I think one of the reasons I don’t write is that I know I will drop into that mode of this-is-what-I-want-to-do. And I think of everything else I want to do, and have to do. Maybe I tell myself consciously and subconsciously that I need hours to write. If I don’t have hours, I don’t start. Maybe I am not feeling that overflow of creativity. So I don’t start. Maybe I don’t want to go the places writing takes me sometimes. Often times. To the deeper places in my psyche. To a deeper understanding. An uncovering. Therapy. Maybe sometimes I want to live on the surface, instead of below it. Inside it. Maybe it is my tablet and how the letters jump around on the screen randomly putting themselves on different lines. Maybe it is knowing the best time to write is when I can submerge myself for hours and I often can’t seem to give myself permission to do that. Or I want to be outside moving in nature instead of sitting and writing.
But, here I am today. Writing. Sitting legs outstretched on my cranberry colored couch. My balcony door opposite me, cracked open letting just a hint of the cool fall air in. I think about you, my reader. Reading this when I send it off into cyberspace.
An adorable plump pumpkin sits on my little café table in the living room, which I have recently tidied up. The standing lamp that I moved to the corner is gently illuminating the room. The photo of “my guy”, surrounded by hearts, still hangs on my easel next to the dried roses. His picture courtesy of National Geographic magazine. I’m not even sure what the ad was for, but his face was friendly and his eyes smiled at me. I have yet to actually meet him in person. But it will happen when the timing is right. Not him literally necessarily but someone with his likeness.
It is a deliciously beautiful morning. I realize I am having some of those inhibiting thoughts about writing. A little voice somewhere in the recesses of my mind says, you are not allowed to use your time this way, you should be doing things that are constructive, productive. There are things that need to be done.
I scoop another spoonful of my green-blue smoothie into my mouth, look around the room, and feel much gratitude for what I have, for the life and space I have created for myself. The sun peaks out a bit more, shining in from the patio door. I think of my friend and how we are supposed to be collaborating on a project that I haven’t given time to yet. She is an amazing role model for me in the area of writing, and so many other areas in life. She recently completed and published her third book. I consider her very disciplined. I consider myself, not as much. Although I know others who would disagree.
I hear a chainsaw and lovely birdsong outside the balcony door. A nice contrast. Both pleasant to me at this moment. I’m feeling much love for the fresh fall air gently reaching my nostrils, the exposed skin of my hands and ankles. Enjoying that slight tantalizing chill. I love looking at my chair on the balcony, which I rarely sit in, and the plant on the ledge still green, even though we’ve had at least one frost here in Mid-Missouri.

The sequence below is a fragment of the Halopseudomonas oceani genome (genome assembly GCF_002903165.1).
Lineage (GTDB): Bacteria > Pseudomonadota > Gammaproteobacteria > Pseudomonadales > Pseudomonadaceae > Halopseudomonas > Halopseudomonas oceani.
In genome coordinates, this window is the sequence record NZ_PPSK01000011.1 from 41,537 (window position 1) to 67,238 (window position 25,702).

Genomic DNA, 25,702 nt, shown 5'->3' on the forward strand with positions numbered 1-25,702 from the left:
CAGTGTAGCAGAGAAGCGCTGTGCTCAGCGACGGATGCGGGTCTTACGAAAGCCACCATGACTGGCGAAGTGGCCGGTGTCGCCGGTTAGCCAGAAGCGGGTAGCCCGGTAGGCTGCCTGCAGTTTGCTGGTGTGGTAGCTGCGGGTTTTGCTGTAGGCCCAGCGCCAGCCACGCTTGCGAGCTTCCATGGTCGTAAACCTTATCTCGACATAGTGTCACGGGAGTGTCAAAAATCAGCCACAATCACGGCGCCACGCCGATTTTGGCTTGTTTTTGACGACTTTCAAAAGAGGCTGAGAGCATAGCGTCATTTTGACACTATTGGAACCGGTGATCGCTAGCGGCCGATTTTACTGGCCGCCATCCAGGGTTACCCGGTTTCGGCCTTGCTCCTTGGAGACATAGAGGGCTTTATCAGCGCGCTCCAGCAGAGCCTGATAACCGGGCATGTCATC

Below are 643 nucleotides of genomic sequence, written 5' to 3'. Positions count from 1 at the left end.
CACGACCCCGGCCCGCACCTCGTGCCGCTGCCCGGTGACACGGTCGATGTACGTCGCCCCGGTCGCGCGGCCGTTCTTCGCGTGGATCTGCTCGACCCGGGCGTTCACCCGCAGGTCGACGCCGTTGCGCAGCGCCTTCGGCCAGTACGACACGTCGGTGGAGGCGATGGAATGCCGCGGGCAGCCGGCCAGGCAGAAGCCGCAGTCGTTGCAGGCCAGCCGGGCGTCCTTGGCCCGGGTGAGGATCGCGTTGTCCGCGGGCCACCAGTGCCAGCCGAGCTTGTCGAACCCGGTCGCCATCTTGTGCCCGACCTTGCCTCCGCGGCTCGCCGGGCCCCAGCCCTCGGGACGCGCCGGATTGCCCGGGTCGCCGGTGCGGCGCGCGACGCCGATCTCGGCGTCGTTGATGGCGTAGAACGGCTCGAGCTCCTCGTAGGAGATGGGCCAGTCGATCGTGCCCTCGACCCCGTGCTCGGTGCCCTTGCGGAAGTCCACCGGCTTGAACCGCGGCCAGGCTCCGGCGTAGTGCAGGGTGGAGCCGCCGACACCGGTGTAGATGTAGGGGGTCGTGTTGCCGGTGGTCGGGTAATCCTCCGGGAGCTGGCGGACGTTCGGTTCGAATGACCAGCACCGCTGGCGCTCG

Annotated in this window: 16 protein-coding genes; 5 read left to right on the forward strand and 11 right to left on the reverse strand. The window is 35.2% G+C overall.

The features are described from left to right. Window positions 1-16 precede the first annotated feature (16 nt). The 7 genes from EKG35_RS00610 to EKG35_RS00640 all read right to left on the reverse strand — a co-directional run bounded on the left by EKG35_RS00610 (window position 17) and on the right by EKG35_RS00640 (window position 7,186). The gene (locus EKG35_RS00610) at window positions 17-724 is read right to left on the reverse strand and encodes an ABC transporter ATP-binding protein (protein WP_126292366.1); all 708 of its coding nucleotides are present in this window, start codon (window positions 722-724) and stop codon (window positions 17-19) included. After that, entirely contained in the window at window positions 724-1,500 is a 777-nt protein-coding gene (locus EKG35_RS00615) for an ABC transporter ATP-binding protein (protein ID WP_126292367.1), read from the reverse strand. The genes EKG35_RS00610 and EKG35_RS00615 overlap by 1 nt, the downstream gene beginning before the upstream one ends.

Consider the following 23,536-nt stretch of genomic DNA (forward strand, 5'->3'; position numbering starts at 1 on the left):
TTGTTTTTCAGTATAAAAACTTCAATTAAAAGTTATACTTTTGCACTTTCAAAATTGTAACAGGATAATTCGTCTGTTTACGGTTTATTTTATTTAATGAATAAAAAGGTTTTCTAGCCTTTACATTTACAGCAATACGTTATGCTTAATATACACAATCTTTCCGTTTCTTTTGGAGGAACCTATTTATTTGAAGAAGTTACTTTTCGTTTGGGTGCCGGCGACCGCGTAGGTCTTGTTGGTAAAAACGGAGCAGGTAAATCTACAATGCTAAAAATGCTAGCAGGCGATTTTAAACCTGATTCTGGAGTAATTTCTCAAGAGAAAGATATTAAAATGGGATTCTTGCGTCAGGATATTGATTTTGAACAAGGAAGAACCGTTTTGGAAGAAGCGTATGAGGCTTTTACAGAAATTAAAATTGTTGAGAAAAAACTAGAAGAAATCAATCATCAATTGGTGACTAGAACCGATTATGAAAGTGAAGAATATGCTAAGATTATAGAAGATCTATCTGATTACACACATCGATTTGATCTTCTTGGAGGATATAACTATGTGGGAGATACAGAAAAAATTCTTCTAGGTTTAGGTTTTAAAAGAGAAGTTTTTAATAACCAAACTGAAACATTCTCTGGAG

I feel guilty writing about such things. Things that seem shallow, unimportant. I feel guilty about even being happy, when there is so much wrong with the country I live in. So much violence, fear, and hatred. I have to remind myself that the more I am happy and at peace, the more my country, and my world, is happy and at peace.
But it’s hard. My mind goes back to how much do I do, actually do, directly related to the sickness which results in so much blood shed, in large, and small numbers. How can I raise my sons, who are all but raised, in such a place? A place where children are shot in schools, all the way from pre-school to University. Where people are gunned down when they go out to dance on the weekend, or shot as they study their religion in a place of worship. A place where being a young male of color triggers fear and aggression by the very people assigned to protect. Where young women are sexually assaulted far too often. And judges take the good-ole-boy stance in favor of the “victimized” young man who will now not have the opportunities in life he once would have had. A place where alcohol is glamorized and addiction is commonplace. A place where far more children than we would like to imagine live in poverty and see abuse at the hands of those who brought them into the world.
These are all negatives. I do know that the good outweighs the bad, but when the bad is so bad, what’s one to do?
I believe the answer lies in our countries social history, especially our European American and African American history. As well as how the social aspect affects, and has affected, the psychological. Culturally for those of us who are descendants of white Europeans, the majority in the U.S., we have been raised to be nice and polite, to use euphemisms, to not air our dirty laundry, to not bother others with our problems, keep it behind closed doors, private family matters. I’m sure I taught my sons some of the same “rules”. Now I’m trying to turn things around. I’m saying stand up. Yell. Make some noise. Dare to be different. Don’t sit quietly and wait for others to speak up. Tell people what you need. What you want. What you think. What you feel. And remember, it’s okay to feel.
I am hoping, and I do believe, from my own personal transformation, that the pen is mightier than the sword. So, no matter how long the intervals, I’ll keep putting my words down on paper. I’ll continue to speak a little louder as well. This, and sharing my love, is my way to help shift the culture to a healthier place.
Thank you Dear Reader for your time and attention. I am forever grateful that you have an interest in my words, thoughts, and feelings. And please remember, I would love to hear yours as well.
With much love,
Copyright Suzanne Norton 2016